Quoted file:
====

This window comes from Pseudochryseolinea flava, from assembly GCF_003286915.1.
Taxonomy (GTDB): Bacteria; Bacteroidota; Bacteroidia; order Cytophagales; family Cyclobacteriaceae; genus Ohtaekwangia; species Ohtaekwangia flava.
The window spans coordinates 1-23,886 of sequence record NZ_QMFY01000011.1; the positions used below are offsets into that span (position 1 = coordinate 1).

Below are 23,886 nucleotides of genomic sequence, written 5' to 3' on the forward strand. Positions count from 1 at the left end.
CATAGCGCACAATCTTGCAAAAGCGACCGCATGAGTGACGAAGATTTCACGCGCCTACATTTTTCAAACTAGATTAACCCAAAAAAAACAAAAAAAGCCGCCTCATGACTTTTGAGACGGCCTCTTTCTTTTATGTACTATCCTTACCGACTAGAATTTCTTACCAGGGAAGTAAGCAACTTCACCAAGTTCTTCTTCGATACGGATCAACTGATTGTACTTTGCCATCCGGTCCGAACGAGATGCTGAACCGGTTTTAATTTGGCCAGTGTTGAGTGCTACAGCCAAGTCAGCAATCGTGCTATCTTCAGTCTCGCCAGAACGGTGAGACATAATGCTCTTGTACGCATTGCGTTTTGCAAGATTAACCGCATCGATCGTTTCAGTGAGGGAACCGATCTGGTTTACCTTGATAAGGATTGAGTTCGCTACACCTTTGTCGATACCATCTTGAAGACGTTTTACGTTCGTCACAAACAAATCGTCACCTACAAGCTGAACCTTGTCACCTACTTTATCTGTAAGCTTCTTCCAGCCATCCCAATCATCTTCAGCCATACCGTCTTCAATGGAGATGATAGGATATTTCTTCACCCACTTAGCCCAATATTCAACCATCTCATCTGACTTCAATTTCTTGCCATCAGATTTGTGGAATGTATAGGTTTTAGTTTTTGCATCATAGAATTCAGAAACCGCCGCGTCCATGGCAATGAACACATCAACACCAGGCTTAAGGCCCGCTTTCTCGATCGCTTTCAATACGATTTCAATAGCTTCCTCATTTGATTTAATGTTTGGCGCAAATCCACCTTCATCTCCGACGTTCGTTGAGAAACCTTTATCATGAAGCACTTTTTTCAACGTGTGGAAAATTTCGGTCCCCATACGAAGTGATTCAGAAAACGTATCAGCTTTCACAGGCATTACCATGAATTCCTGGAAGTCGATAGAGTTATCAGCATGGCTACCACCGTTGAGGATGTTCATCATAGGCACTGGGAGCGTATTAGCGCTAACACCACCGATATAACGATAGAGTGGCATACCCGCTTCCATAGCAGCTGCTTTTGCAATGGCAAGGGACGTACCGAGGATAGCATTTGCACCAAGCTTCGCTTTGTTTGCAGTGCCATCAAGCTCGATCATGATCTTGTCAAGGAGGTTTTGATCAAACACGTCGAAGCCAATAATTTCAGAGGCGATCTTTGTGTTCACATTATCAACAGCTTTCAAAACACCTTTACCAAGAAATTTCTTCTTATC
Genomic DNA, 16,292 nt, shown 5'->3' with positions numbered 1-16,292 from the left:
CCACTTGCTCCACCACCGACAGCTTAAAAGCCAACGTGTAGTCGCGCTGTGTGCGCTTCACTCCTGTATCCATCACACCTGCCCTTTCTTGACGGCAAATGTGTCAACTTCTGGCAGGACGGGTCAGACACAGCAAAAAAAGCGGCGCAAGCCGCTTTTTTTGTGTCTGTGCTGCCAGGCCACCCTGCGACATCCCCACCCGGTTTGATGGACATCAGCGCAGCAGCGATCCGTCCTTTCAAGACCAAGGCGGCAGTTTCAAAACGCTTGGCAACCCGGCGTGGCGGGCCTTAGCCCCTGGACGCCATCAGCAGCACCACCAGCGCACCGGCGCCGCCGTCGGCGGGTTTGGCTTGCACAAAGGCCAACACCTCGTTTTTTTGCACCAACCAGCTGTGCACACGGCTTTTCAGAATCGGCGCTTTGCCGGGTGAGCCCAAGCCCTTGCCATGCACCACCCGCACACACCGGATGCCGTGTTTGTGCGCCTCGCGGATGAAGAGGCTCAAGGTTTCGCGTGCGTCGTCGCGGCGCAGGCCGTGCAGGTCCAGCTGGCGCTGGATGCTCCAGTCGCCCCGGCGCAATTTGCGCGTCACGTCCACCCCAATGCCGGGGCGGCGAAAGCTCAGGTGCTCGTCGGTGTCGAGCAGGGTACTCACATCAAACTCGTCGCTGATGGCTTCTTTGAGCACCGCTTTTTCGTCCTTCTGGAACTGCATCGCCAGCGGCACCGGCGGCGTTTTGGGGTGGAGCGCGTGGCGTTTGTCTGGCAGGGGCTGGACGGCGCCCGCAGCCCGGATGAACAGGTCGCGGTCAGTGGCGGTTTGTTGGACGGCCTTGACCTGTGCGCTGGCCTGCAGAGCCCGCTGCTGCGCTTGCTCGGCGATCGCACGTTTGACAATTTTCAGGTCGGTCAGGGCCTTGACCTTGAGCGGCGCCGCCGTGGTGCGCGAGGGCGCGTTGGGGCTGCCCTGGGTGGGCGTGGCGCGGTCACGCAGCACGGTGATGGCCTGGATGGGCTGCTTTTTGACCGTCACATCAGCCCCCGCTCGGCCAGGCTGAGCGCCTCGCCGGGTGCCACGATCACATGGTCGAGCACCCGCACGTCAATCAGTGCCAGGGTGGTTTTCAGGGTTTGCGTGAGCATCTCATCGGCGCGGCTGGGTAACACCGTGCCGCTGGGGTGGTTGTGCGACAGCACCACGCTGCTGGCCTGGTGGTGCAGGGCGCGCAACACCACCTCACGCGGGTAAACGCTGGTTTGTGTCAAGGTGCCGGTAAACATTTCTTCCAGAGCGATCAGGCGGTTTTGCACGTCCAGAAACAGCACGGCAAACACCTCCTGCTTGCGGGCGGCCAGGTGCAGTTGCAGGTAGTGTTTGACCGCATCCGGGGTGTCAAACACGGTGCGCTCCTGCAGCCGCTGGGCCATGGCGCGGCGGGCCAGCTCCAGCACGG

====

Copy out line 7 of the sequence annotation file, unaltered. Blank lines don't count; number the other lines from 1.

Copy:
CCACTTGCTCCACCACCGACAGCTTAAAAGCCAACGTGTAGTCGCGCTGTGTGCGCTTCACTCCTGTATCCATCACACCTGCCCTTTCTTGACGGCAAATGTGTCAACTTCTGGCAGGACGGGTCAGACACAGCAAAAAAAGCGGCGCAAGCCGCTTTTTTTGTGTCTGTGCTGCCAGGCCACCCTGCGACATCCCCACCCGGTTTGATGGACATCAGCGCAGCAGCGATCCGTCCTTTCAAGACCAAGGCGGCAGTTTCAAAACGCTTGGCAACCCGGCGTGGCGGGCCTTAGCCCCTGGACGCCATCAGCAGCACCACCAGCGCACCGGCGCCGCCGTCGGCGGGTTTGGCTTGCACAAAGGCCAACACCTCGTTTTTTTGCACCAACCAGCTGTGCACACGGCTTTTCAGAATCGGCGCTTTGCCGGGTGAGCCCAAGCCCTTGCCATGCACCACCCGCACACACCGGATGCCGTGTTTGTGCGCCTCGCGGATGAAGAGGCTCAAGGTTTCGCGTGCGTCGTCGCGGCGCAGGCCGTGCAGGTCCAGCTGGCGCTGGATGCTCCAGTCGCCCCGGCGCAATTTGCGCGTCACGTCCACCCCAATGCCGGGGCGGCGAAAGCTCAGGTGCTCGTCGGTGTCGAGCAGGGTACTCACATCAAACTCGTCGCTGATGGCTTCTTTGAGCACCGCTTTTTCGTCCTTCTGGAACTGCATCGCCAGCGGCACCGGCGGCGTTTTGGGGTGGAGCGCGTGGCGTTTGTCTGGCAGGGGCTGGACGGCGCCCGCAGCCCGGATGAACAGGTCGCGGTCAGTGGCGGTTTGTTGGACGGCCTTGACCTGTGCGCTGGCCTGCAGAGCCCGCTGCTGCGCTTGCTCGGCGATCGCACGTTTGACAATTTTCAGGTCGGTCAGGGCCTTGACCTTGAGCGGCGCCGCCGTGGTGCGCGAGGGCGCGTTGGGGCTGCCCTGGGTGGGCGTGGCGCGGTCACGCAGCACGGTGATGGCCTGGATGGGCTGCTTTTTGACCGTCACATCAGCCCCCGCTCGGCCAGGCTGAGCGCCTCGCCGGGTGCCACGATCACATGGTCGAGCACCCGCACGTCAATCAGTGCCAGGGTGGTTTTCAGGGTTTGCGTGAGCATCTCATCGGCGCGGCTGGGTAACACCGTGCCGCTGGGGTGGTTGTGCGACAGCACCACGCTGCTGGCCTGGTGGTGCAGGGCGCGCAACACCACCTCACGCGGGTAAACGCTGGTTTGTGTCAAGGTGCCGGTAAACATTTCTTCCAGAGCGATCAGGCGGTTTTGCACGTCCAGAAACAGCACGGCAAACACCTCCTGCTTGCGGGCGGCCAGGTGCAGTTGCAGGTAGTGTTTGACCGCATCCGGGGTGTCAAACACGGTGCGCTCCTGCAGCCGCTGGGCCATGGCGCGGCGGGCCAGCTCCAGCACGG